Codesign as strategy?
I’m preparing a couple of new workshops on codesign (or participatory design) and Indigenous Research methods for a client.
I have run workshops on this topic before. The last big one was More Than Users at Interaction 17 in New York in February.
However, these workshops are going to be about the running of codesign workshops using ideas and techniques developed in Indigenous Research and how those workshops are centered in the whole design process and project.
In general, codesign seems to be spoken of in terms of being a tactic or a specific moment within a project.
I am not sure Strategic Codesign is a thing.
I’m writing this post to discover if anyone thinks it is.
Codesign as a problem
Codesign as a tactic has big problems.
It’s one of those things that sounds lovely yet the more you look at it, the more the shadows appear.
Bringing people with lived experience into a space to discuss their problems and to explore possible solutions sounds good.
Bringing professional designers in, to provide a framework of ways of thinking about problem stating/solution making and tools for applying a better veneer to ideas and prototypes, also sounds good.
Cinderella’s ball (which isn’t hers)
The closest analogy I can describe is to imagine the people with lived experience as Cinderella.
Invited, magically, to the palace. Surrounded by the lights, the sounds, the smells of a different world.
Suddenly, people who never pay attention to them are offering drinks, asking opinions and having fun with them.
People care. People listen.
Then it ends. The bell tolls. Everyone leaves.
Unlike the story of Cinderella, the people with lived experience return to their homes and never come back.
Their stories, their ideas, their lives have been taken.
It’s a fairy story without a happy ending.
What this most reminds me of is another aspect of Indigenous Research techniques, Decolonisation.
Codesign as a tactic is merely a form of colonial thinking.
It exploits the unprivileged. It arrives, strips them of their value and leaves.
Empowerment and humbleness
Now, in general, I have previously dealt with Codesign only as tactical problem.
The fix is in using ideas from disability rights, Humble Inquiry and Indigenous Research Methods to adjust the power and privilege issues with the people, in the room, on the day.
However, that can’t be enough.
If the thing is colonial, then playing with its format will not change it.
The whole structure needs work.
That means strategic codesign. Maybe systems codesign.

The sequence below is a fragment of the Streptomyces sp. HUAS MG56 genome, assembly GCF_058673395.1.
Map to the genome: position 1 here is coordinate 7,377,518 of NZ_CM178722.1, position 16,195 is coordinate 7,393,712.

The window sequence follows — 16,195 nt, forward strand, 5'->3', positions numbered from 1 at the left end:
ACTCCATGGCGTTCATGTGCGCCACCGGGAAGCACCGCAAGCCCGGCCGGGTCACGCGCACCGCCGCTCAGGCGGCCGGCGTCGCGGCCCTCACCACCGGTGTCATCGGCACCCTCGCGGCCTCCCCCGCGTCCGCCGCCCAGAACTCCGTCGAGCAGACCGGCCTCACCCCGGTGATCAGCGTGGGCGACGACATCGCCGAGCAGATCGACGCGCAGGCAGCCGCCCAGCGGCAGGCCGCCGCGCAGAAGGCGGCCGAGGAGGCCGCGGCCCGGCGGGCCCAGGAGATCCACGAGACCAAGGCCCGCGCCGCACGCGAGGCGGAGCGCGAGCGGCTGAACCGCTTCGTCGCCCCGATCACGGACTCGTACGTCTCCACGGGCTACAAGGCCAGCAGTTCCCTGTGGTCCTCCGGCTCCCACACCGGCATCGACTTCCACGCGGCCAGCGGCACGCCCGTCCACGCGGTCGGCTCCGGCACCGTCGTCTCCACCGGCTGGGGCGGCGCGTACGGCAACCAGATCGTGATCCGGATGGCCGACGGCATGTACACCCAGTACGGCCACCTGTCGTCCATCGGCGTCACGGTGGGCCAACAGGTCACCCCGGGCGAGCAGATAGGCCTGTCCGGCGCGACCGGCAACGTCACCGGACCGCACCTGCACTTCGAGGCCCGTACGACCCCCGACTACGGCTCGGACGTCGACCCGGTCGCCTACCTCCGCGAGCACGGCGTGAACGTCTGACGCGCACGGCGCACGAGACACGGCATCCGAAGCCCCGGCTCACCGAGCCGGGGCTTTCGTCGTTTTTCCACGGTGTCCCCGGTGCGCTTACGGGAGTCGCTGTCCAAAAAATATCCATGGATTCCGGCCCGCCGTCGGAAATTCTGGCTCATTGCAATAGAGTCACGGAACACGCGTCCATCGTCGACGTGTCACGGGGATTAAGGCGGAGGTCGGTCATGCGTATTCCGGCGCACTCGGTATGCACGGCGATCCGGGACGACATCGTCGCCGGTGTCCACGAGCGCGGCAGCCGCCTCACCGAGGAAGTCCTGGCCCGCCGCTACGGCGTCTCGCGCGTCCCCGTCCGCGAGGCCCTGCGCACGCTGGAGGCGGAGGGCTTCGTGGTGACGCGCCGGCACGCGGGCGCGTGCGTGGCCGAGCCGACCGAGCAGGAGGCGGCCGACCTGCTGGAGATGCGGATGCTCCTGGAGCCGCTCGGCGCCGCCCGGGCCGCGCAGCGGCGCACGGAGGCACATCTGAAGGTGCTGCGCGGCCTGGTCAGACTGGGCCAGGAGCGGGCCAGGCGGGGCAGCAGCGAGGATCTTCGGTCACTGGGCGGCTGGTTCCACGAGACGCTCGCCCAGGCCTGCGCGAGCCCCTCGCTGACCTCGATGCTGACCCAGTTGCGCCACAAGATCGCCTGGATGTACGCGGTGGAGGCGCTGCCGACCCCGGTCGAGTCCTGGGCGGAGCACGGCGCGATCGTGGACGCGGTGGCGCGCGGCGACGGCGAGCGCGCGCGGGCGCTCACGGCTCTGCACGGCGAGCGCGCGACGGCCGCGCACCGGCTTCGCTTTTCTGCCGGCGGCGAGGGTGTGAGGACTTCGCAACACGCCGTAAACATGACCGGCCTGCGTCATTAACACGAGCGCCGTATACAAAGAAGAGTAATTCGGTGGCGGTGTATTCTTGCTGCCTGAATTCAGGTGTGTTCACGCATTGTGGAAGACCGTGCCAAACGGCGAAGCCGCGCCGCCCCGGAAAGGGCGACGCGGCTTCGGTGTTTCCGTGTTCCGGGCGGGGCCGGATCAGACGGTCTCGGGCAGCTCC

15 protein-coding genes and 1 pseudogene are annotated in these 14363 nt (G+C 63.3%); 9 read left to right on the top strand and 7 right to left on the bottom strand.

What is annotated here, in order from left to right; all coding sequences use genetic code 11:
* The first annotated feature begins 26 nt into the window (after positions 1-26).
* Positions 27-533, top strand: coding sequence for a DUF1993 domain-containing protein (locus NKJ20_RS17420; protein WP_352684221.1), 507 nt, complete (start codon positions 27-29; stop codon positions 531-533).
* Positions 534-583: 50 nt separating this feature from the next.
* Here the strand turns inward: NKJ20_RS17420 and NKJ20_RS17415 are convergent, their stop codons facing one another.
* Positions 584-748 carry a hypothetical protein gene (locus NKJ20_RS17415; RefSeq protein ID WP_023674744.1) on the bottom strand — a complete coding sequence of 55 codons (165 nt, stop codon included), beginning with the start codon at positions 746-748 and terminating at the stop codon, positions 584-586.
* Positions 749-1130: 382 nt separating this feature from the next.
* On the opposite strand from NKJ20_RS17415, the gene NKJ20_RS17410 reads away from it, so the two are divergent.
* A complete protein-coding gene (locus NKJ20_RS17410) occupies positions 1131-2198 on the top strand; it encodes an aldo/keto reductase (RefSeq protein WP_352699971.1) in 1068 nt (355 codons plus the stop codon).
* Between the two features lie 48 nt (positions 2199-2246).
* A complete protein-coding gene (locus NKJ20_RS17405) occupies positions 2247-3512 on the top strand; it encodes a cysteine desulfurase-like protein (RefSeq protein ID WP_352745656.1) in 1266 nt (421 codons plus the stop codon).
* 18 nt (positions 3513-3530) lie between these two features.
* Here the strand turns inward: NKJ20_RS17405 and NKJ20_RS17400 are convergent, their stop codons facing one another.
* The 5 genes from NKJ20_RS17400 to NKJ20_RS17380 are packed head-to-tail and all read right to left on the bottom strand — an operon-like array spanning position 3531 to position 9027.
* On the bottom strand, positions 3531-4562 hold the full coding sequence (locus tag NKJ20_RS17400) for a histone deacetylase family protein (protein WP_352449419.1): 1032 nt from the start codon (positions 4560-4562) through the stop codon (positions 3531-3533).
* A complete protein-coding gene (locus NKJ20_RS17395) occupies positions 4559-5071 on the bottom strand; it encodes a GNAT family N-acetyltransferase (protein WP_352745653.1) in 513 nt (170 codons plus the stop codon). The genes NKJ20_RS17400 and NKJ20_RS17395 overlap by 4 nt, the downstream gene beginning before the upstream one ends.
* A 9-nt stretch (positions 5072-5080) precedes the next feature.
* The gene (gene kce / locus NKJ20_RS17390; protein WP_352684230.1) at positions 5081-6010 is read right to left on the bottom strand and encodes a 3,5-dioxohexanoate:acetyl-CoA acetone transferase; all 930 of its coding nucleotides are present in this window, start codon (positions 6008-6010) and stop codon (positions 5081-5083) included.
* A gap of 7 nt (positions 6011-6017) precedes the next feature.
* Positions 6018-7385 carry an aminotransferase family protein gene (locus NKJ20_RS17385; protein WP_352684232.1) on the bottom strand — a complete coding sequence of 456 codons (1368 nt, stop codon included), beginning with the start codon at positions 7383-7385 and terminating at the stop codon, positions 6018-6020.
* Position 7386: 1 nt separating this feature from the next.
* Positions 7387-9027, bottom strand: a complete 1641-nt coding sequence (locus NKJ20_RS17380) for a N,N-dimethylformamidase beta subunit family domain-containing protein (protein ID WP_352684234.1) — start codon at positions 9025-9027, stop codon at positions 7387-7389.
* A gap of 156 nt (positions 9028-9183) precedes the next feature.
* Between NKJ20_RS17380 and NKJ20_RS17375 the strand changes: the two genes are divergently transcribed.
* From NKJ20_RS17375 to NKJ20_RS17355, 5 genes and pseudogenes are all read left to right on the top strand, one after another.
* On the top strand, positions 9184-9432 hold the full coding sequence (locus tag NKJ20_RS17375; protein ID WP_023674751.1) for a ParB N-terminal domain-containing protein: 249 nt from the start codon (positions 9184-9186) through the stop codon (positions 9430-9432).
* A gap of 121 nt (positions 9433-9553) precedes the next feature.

And I don’t know if they exist.
So that’s where I leave this post for now.
Does codesign embedded through a whole project exist? Do people successfully integrate lived experience into the whole process?
Or is it just a tactic? A colonial moment? A fairytale?
I have had a number of interesting chats on Twitter since publishing this post yesterday.
The most interesting idea is CoRealisation (thanks to @WelshFlier on Twitter).
There’s a research paper here.
CoRealisation may be a strategic tool to deal with the Conjuration problem of CoDesign.
The problem of how people with arcane powers can invoke a place and time in which problems and solutions are recognised. Other times, places and people remain unheard and invalidated.
How we could build tools for CoRealisation is an interesting possibility.
Just had a very good link sent over by Lee Ryan on New Zealand ideas of codesign.
This is exactly the mix of Indigenous Research methods and respectful codesign I was hoping for.
It’s the Nga Aho Tikanga Māori Co-Design network
What this clearly defines is the act of codesign is about respectful conversation with people about how they personally and their communities encounter real problems in their lives and how they can work with agencies to cocreate services that meet needs.
Additionally, the act of codesign is to return to community (via individuals involved in the day) confirmation that their lived experience is both heard and validated by the larger power system.
But not just that.
The codesign system is to build skills and capacities within communities to identify, report and demand future changes.
Codesign embeds itself into the community to strengthen connections within it and to enable it to take greater control of both the political and system streams of any future redesign efforts.
Now that could be Strategic Codesign.